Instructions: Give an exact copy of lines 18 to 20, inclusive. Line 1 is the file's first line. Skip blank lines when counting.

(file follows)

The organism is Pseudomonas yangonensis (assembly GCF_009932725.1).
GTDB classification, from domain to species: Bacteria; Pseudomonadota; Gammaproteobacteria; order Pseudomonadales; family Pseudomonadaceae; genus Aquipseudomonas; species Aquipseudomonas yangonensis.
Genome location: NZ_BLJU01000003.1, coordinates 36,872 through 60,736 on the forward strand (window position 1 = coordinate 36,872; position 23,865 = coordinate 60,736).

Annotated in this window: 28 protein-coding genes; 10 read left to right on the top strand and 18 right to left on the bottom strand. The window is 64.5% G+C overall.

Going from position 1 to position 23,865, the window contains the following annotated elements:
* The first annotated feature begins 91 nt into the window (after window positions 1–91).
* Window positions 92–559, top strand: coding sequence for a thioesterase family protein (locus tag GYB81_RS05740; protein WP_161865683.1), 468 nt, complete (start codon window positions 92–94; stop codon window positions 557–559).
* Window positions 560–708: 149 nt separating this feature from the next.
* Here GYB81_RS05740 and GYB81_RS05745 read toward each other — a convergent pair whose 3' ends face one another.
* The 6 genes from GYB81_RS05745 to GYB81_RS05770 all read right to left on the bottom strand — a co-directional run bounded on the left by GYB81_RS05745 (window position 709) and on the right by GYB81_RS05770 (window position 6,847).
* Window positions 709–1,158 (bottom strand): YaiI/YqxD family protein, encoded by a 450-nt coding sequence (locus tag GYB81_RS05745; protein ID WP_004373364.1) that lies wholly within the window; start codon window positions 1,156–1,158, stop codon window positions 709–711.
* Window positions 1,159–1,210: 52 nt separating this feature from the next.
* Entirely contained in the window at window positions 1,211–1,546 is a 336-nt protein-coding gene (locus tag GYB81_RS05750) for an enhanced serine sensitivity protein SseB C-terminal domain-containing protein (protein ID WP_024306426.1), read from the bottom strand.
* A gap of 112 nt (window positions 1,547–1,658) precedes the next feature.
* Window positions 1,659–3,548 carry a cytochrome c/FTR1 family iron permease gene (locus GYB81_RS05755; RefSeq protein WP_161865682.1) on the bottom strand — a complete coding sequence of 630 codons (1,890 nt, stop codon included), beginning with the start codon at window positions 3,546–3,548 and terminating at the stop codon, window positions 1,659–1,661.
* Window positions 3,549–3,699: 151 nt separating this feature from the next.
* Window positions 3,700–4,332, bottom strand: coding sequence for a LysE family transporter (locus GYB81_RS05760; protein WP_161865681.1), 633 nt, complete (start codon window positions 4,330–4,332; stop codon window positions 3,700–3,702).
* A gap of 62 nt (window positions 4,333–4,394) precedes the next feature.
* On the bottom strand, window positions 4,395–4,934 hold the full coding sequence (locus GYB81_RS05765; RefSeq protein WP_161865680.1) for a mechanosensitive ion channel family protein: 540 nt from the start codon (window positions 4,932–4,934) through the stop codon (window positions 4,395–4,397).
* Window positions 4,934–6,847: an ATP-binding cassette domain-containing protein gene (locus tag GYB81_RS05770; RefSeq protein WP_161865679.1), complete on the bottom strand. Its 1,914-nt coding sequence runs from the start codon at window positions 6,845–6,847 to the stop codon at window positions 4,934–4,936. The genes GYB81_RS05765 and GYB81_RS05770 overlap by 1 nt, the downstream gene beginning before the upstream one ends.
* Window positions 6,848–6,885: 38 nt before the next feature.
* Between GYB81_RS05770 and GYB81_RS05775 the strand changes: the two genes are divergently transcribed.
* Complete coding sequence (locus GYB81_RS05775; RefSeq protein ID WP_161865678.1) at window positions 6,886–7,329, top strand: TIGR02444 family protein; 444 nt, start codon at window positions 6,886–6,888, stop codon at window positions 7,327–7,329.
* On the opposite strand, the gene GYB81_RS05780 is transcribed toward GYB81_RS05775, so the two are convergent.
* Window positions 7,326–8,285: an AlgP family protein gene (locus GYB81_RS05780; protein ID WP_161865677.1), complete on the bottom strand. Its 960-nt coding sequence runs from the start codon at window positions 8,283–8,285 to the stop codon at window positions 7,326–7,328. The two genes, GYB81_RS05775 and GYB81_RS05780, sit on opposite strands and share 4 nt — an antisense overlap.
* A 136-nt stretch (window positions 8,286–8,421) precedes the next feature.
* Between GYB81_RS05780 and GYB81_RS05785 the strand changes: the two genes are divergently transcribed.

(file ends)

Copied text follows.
* A gap of 62 nt (window positions 4,333–4,394) precedes the next feature.
* On the bottom strand, window positions 4,395–4,934 hold the full coding sequence (locus GYB81_RS05765; RefSeq protein WP_161865680.1) for a mechanosensitive ion channel family protein: 540 nt from the start codon (window positions 4,932–4,934) through the stop codon (window positions 4,395–4,397).
* Window positions 4,934–6,847: an ATP-binding cassette domain-containing protein gene (locus tag GYB81_RS05770; RefSeq protein WP_161865679.1), complete on the bottom strand. Its 1,914-nt coding sequence runs from the start codon at window positions 6,845–6,847 to the stop codon at window positions 4,934–4,936. The genes GYB81_RS05765 and GYB81_RS05770 overlap by 1 nt, the downstream gene beginning before the upstream one ends.